Councillor Jayne McCoy has written a letter regarding the Government's Planning for the Future consultation document
Councillor Jayne McCoy
Liberal Democrat Councillor for Wallington South Ward
Deputy Leader and Chair of the Housing, Economy and Business Committee
℅ Members’ Room
St Nicholas Way
29 October 2020
To whom it may concern,
Thank you for the opportunity to respond to the Government’s Planning for the Future consultation document.
Sutton Council discussed the proposals contained in the consultation document and the implications for our borough at a cross-party meeting of the Housing, Economy and Business Committee on 13 October 2020.
This letter accompanies the council’s technical response to the consultation (attached) and highlights the following concerns and issues raised by members at that meeting:
Reduced resident input on plan-making and applications
The proposals give local people less opportunity to input into Local Plan making by largely centralising the process and removing the opportunity for meaningful input at local level. This is contrary to our approach in Sutton that saw extensive resident engagement to enable the council to deliver an ambitious Local Plan that residents understood and supported.
The proposals for granting outline permission to applications in designated Growth Areas, coupled with the new extended Permitted Development Rights, would mean residents would have no say whatsoever on applications that could make a huge impact on their area and therefore their lives. People choose to live or work in an area based on how it meets their personal needs and aspirations. They contribute through local taxes to that area and help make an area what it is. We strongly believe that they have a right to have a say over development proposals to their area and help ensure any change is positive.
Housing targets are flawed and take no account of local land supply rendering them undeliverable
The algorithm for calculating housing targets does not take account of local housing needs or available land supply. A consortium of outer London boroughs successfully argued that the London Mayor’s housing targets, a lower figure than the 1,122 net target set via this algorithm, were undeliverable due to land supply constraints, which means that this higher target is equally undeliverable.
Centrally-set targets and designations take no account of local built character
The only way to meet the centrally imposed housing targets in suburban boroughs would be to build on back garden land, greatly intensify suburban areas, and put pressure to build on green spaces and Green Belt land. This would result in the loss of the varied and much-loved character of the villages and district centres that make up our area, turning outer London suburban boroughs into replicas of inner London densification with tower blocks and reduced open space.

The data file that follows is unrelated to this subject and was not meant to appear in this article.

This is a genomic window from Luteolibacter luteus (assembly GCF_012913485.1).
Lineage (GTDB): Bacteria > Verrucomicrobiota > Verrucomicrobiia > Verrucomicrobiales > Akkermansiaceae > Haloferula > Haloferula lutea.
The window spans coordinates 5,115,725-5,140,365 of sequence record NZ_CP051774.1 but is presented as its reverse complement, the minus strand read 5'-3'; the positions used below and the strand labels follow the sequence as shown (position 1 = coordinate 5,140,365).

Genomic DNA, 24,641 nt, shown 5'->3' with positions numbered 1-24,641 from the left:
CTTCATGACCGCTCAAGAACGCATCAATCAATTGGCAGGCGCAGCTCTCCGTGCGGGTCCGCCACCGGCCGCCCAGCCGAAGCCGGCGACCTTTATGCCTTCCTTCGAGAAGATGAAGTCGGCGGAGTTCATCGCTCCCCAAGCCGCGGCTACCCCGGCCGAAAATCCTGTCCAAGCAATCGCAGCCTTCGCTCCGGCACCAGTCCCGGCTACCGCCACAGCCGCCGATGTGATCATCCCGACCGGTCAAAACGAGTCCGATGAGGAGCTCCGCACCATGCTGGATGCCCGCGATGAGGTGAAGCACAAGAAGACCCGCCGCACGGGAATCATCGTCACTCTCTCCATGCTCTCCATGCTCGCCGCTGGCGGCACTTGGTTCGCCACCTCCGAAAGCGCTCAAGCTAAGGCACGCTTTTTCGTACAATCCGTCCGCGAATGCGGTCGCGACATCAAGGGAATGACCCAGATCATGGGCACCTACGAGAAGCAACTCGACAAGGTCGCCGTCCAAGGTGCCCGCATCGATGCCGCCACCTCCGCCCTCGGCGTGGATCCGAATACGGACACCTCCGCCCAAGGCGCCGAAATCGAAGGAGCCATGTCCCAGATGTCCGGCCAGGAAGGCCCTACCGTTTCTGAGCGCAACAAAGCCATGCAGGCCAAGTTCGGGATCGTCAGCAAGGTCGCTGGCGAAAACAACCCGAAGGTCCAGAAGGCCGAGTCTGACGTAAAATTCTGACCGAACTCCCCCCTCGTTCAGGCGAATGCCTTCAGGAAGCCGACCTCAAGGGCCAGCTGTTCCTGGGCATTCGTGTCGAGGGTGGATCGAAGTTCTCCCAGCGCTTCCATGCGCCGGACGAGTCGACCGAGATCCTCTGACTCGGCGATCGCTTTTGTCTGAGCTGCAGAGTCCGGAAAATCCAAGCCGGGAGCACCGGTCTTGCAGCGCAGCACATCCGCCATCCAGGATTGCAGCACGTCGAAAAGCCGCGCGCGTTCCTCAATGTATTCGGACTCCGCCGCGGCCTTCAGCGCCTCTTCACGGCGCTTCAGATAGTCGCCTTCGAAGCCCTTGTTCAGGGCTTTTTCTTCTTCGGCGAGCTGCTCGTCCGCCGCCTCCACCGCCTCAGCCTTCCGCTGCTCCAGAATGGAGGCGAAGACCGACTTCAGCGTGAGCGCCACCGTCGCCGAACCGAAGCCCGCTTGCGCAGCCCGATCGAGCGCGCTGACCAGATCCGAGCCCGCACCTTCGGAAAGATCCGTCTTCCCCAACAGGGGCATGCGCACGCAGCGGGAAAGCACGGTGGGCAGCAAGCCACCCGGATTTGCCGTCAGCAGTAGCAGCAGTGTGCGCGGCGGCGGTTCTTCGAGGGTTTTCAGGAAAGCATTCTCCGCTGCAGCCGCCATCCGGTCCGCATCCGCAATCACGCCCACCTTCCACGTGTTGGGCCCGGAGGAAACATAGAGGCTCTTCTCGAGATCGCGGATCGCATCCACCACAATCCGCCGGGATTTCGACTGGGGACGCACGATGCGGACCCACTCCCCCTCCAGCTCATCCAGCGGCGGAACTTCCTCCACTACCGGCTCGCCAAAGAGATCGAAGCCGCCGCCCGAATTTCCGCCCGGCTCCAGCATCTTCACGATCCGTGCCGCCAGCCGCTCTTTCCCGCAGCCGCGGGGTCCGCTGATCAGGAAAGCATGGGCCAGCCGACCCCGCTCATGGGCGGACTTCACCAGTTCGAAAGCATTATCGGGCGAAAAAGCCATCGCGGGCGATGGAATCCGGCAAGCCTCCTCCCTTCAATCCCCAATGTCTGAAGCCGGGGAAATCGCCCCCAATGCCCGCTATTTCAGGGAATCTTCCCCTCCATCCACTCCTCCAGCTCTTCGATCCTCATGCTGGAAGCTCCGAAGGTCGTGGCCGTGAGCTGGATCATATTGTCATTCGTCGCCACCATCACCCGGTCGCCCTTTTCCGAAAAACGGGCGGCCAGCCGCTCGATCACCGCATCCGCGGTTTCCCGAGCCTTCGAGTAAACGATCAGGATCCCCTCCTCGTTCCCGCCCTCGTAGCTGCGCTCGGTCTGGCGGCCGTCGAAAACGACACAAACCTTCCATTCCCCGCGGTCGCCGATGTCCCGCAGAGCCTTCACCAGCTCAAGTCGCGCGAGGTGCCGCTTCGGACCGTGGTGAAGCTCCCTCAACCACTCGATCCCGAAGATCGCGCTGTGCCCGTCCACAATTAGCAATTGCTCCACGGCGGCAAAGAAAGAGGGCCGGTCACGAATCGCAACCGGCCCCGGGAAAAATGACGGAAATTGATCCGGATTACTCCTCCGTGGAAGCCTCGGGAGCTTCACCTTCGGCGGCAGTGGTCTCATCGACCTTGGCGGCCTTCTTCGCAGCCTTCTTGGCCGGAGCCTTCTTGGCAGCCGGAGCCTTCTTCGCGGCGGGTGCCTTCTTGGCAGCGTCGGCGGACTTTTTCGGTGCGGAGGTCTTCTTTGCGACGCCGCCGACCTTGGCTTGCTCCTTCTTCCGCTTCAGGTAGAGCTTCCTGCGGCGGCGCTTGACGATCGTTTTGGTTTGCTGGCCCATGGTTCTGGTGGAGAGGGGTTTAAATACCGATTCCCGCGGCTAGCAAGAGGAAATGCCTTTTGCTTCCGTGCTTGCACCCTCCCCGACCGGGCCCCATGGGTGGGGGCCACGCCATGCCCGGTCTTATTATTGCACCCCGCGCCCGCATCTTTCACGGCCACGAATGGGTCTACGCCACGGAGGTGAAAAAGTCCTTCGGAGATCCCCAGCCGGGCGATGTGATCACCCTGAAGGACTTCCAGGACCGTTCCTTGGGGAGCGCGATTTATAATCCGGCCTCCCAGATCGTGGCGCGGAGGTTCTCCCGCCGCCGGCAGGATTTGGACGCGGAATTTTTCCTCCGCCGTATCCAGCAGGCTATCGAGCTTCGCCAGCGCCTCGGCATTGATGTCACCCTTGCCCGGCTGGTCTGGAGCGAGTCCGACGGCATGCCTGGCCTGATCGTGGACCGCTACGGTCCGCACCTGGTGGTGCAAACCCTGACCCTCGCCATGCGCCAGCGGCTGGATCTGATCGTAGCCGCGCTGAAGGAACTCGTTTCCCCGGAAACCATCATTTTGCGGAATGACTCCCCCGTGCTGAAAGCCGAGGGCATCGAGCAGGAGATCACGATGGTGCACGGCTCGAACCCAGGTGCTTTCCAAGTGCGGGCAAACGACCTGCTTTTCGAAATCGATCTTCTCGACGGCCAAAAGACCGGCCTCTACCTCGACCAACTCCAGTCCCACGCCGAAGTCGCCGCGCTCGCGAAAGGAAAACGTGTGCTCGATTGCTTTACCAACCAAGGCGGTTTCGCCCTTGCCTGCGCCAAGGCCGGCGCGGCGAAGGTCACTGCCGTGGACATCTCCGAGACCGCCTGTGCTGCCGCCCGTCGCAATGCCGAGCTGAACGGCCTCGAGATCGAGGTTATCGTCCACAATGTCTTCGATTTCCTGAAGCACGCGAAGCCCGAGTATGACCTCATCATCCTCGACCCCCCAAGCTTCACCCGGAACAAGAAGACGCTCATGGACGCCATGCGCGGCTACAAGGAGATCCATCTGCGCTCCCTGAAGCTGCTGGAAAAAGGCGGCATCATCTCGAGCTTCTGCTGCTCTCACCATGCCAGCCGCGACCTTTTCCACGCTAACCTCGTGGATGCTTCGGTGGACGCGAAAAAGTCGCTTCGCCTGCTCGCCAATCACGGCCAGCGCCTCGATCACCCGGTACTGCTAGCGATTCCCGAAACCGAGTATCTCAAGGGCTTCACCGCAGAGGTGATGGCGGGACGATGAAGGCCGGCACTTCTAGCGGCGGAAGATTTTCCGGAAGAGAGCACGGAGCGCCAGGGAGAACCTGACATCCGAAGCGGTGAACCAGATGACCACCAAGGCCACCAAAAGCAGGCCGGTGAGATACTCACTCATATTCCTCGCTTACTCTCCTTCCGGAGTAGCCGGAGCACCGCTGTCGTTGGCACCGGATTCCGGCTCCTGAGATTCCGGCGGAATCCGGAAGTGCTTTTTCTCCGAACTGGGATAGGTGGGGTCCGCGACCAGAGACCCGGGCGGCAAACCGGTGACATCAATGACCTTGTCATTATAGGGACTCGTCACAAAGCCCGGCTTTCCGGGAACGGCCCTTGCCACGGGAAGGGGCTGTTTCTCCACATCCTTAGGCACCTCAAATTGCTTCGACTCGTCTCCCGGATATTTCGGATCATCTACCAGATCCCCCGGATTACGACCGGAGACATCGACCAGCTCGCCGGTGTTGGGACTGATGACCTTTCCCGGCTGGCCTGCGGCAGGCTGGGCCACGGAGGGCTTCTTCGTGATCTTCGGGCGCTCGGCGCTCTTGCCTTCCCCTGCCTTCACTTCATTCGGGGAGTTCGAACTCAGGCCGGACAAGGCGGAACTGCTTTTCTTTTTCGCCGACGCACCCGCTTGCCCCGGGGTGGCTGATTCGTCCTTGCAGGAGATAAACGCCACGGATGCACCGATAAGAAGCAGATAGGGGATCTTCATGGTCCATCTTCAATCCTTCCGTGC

Housing targets fail to account for supporting infrastructure
New development requires additional school places, GP and other health services, road and transport infrastructure and amenity space, as well as local jobs and economic growth.
There are already tensions in finding land to meet these competing needs, but the proposals focus on housing targets and are silent on requiring the supporting infrastructure.
Less affordable housing will result from the proposals
London does not simply have a housing crisis but an affordable housing crisis. Local people note that much of the new housing being built is unaffordable for them. Raising the threshold for requiring private developers to deliver affordable housing will significantly reduce the amount of affordable housing delivered in our area. This is particularly pertinent for Sutton as we do not have significant numbers of large sites available for development, so much future development will be on smaller sites beneath the threshold.
Lack of detail about consolidated infrastructure levy
Extending the levy to include developments built under permitted development rights is welcomed. However, the consolidated levy will need to cover a wide range of infrastructure needs including affordable housing, mitigation of development impacts on an area,
contributions to health and education and transport, all of which will be conflicting and require local knowledge. The consultation fails to provide details of how this consolidated levy will deliver the necessary infrastructure in practice.
Lack of detail over sustainability standards
The proposals remove the requirement for a Local Plan to have a Sustainability Appraisal. However, the consultation is vague about how sustainability requirements in new developments will be regulated.
Impacts of uncertainty on economic recovery from COVID-19
It is recognised that the construction industry makes a significant contribution to the UK economy. Developers need certainty to give them confidence to build. The proposed reforms
to the planning system, combined with the lack of detail and the time necessary to implement the changes once finalised, leaves the development industry in limbo. As the UK economy is desperately struggling as a result of the COVID-19 pandemic, we will be heavily reliant on the development industry to help the economic recovery. Now is not the time to be introducing uncertainty into the planning system.